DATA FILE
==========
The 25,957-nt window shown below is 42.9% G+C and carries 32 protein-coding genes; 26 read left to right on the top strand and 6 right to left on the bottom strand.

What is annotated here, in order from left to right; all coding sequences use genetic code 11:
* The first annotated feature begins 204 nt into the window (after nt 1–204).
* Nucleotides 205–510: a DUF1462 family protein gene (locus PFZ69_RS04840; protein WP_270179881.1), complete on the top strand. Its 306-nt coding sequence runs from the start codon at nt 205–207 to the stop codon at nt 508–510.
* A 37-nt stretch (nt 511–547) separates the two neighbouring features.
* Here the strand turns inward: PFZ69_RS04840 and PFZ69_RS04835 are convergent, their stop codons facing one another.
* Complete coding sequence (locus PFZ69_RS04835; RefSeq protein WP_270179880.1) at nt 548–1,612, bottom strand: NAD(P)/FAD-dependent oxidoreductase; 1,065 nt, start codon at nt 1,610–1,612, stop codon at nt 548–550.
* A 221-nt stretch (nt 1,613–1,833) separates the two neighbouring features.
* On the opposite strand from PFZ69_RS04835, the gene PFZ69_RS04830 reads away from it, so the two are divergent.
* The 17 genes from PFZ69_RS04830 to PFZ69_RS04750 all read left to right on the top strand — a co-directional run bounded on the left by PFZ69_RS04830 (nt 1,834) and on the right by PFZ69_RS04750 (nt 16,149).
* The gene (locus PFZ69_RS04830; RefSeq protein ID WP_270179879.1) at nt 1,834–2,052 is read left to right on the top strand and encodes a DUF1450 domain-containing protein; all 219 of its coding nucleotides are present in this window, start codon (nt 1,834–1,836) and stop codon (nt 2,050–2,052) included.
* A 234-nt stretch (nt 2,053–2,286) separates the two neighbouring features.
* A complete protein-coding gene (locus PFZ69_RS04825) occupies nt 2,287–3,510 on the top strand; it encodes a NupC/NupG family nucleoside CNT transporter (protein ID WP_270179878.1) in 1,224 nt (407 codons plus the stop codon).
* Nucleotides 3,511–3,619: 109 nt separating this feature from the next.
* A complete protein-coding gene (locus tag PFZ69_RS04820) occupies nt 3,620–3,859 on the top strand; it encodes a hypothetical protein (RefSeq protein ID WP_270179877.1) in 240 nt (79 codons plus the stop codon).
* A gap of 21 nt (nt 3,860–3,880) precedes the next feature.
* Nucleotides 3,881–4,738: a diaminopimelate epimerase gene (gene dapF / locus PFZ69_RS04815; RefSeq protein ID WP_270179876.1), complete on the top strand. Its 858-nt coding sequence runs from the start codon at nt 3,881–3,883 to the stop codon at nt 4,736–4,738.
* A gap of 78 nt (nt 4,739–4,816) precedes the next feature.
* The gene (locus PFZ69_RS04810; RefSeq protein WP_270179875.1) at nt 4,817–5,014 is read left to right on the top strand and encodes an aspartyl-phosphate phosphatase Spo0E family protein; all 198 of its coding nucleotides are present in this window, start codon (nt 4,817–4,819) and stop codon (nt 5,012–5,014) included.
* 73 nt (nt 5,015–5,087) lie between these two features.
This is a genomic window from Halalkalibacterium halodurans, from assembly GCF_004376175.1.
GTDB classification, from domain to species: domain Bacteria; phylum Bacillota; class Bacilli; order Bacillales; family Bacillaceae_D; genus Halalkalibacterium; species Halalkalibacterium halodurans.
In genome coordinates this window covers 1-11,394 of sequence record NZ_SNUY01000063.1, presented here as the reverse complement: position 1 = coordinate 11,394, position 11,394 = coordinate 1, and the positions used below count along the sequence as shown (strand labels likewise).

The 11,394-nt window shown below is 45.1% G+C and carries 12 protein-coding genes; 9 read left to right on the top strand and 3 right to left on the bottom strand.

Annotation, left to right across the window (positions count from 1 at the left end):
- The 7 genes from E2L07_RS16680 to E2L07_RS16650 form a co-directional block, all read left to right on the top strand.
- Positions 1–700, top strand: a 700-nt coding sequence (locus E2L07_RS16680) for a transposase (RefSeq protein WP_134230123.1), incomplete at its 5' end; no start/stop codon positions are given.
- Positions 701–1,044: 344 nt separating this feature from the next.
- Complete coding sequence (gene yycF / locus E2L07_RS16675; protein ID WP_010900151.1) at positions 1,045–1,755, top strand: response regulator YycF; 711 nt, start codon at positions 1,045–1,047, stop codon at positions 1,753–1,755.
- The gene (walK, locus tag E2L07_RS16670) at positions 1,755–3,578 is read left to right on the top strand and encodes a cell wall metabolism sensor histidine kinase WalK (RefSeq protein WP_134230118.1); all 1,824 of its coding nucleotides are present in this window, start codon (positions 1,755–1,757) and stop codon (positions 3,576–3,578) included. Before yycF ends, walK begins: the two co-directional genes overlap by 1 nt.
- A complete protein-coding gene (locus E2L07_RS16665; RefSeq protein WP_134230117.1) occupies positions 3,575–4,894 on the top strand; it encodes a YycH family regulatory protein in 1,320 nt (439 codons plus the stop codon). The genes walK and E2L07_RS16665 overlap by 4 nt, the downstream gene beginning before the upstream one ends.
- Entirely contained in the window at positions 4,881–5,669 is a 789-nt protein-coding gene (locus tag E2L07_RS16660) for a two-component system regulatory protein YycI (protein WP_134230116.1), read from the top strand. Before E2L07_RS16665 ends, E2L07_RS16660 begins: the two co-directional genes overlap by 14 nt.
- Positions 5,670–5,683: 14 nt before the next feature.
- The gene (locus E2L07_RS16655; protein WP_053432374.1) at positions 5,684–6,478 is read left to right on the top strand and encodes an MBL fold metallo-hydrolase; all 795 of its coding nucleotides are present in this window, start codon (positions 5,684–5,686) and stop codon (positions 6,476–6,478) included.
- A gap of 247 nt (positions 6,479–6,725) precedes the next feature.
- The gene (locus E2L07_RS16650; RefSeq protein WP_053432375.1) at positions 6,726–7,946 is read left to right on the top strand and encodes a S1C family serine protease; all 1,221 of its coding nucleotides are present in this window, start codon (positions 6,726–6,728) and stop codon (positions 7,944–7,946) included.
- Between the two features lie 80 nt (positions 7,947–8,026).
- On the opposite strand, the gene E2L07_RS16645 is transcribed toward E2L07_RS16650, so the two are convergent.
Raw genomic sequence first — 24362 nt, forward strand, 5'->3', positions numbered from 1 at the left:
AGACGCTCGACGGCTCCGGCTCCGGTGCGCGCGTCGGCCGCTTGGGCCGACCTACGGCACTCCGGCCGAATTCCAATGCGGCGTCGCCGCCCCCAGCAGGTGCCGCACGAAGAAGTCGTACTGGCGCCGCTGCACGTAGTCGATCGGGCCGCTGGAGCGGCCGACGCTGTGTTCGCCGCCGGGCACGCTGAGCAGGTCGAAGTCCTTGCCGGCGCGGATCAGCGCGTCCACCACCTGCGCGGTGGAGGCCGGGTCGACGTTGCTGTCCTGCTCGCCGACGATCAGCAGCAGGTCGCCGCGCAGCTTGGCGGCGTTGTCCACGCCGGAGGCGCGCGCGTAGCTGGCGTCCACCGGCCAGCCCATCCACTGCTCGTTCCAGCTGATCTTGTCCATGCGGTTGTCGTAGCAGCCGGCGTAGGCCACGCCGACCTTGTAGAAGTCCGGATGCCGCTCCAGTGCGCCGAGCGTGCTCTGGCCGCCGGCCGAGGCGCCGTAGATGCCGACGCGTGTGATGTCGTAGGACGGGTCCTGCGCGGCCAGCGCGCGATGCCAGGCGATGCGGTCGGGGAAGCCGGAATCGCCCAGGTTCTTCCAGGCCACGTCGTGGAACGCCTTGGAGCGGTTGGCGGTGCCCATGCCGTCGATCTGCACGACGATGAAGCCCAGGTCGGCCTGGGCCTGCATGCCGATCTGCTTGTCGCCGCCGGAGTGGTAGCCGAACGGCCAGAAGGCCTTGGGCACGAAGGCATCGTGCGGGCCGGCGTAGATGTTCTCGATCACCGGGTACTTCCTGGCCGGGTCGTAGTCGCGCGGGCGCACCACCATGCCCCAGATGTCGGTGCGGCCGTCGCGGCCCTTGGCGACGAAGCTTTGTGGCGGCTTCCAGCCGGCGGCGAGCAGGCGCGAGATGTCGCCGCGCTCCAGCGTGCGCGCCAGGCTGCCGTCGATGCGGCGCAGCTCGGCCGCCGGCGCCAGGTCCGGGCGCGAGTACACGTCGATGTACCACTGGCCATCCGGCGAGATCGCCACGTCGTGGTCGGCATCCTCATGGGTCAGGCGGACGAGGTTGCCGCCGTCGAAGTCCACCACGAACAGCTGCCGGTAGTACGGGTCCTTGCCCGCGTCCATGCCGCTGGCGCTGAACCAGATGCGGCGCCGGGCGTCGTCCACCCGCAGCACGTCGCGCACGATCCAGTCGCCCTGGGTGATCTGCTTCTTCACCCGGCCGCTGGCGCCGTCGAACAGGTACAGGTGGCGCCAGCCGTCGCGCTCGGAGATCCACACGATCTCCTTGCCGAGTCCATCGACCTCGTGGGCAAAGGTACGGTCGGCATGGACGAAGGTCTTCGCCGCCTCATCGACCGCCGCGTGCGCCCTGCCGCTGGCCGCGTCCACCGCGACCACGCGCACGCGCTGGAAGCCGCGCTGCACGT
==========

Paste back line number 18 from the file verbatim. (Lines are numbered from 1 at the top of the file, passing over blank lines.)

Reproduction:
* A gap of 78 nt (nt 4,739–4,816) precedes the next feature.